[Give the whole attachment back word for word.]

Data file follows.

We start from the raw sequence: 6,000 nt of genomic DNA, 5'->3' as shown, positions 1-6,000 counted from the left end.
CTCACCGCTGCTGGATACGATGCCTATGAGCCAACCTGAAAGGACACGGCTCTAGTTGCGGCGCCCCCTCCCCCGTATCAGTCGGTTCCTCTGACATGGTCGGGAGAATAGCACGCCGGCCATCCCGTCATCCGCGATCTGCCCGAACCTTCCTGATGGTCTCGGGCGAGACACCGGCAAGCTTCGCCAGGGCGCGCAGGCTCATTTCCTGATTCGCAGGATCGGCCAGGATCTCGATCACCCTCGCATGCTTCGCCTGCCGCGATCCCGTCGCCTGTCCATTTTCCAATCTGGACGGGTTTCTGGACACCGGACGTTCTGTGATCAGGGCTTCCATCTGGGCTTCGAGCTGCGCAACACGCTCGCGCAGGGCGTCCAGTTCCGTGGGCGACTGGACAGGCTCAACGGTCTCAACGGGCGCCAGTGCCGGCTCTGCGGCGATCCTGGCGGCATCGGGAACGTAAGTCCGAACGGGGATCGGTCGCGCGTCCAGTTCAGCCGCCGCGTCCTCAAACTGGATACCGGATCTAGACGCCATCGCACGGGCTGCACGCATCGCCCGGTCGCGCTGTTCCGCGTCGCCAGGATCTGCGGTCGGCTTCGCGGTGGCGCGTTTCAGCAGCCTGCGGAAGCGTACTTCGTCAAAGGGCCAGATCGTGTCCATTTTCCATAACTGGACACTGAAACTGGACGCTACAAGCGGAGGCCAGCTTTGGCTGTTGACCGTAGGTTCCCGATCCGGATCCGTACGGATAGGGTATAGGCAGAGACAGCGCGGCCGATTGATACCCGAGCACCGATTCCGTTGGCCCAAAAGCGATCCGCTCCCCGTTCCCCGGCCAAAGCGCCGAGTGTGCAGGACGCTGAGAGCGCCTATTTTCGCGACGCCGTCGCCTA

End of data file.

We start from the raw sequence: 6,000 nt of genomic DNA, 5'->3' as shown, positions 1-6,000 counted from the left end.
CTCACCGCTGCTGGATACGATGCCTATGAGCCAACCTGAAAGGACACGGCTCTAGTTGCGGCGCCCCCTCCCCCGTATCAGTCGGTTCCTCTGACATGGTCGGGAGAATAGCACGCCGGCCATCCCGTCATCCGCGATCTGCCCGAACCTTCCTGATGGTCTCGGGCGAGACACCGGCAAGCTTCGCCAGGGCGCGCAGGCTCATTTCCTGATTCGCAGGATCGGCCAGGATCTCGATCACCCTCGCATGCTTCGCCTGCCGCGATCCCGTCGCCTGTCCATTTTCCAATCTGGACGGGTTTCTGGACACCGGACGTTCTGTGATCAGGGCTTCCATCTGGGCTTCGAGCTGCGCAACACGCTCGCGCAGGGCGTCCAGTTCCGTGGGCGACTGGACAGGCTCAACGGTCTCAACGGGCGCCAGTGCCGGCTCTGCGGCGATCCTGGCGGCATCGGGAACGTAAGTCCGAACGGGGATCGGTCGCGCGTCCAGTTCAGCCGCCGCGTCCTCAAACTGGATACCGGATCTAGACGCCATCGCACGGGCTGCACGCATCGCCCGGTCGCGCTGTTCCGCGTCGCCAGGATCTGCGGTCGGCTTCGCGGTGGCGCGTTTCAGCAGCCTGCGGAAGCGTACTTCGTCAAAGGGCCAGATCGTGTCCATTTTCCATAACTGGACACTGAAACTGGACGCTACAAGCGGAGGCCAGCTTTGGCTGTTGACCGTAGGTTCCCGATCCGGATCCGTACGGATAGGGTATAGGCAGAGACAGCGCGGCCGATTGATACCCGAGCACCGATTCCGTTGGCCCAAAAGCGATCCGCTCCCCGTTCCCCGGCCAAAGCGCCGAGTGTGCAGGACGCTGAGAGCGCCTATTTTCGCGACGCCGTCGCCTA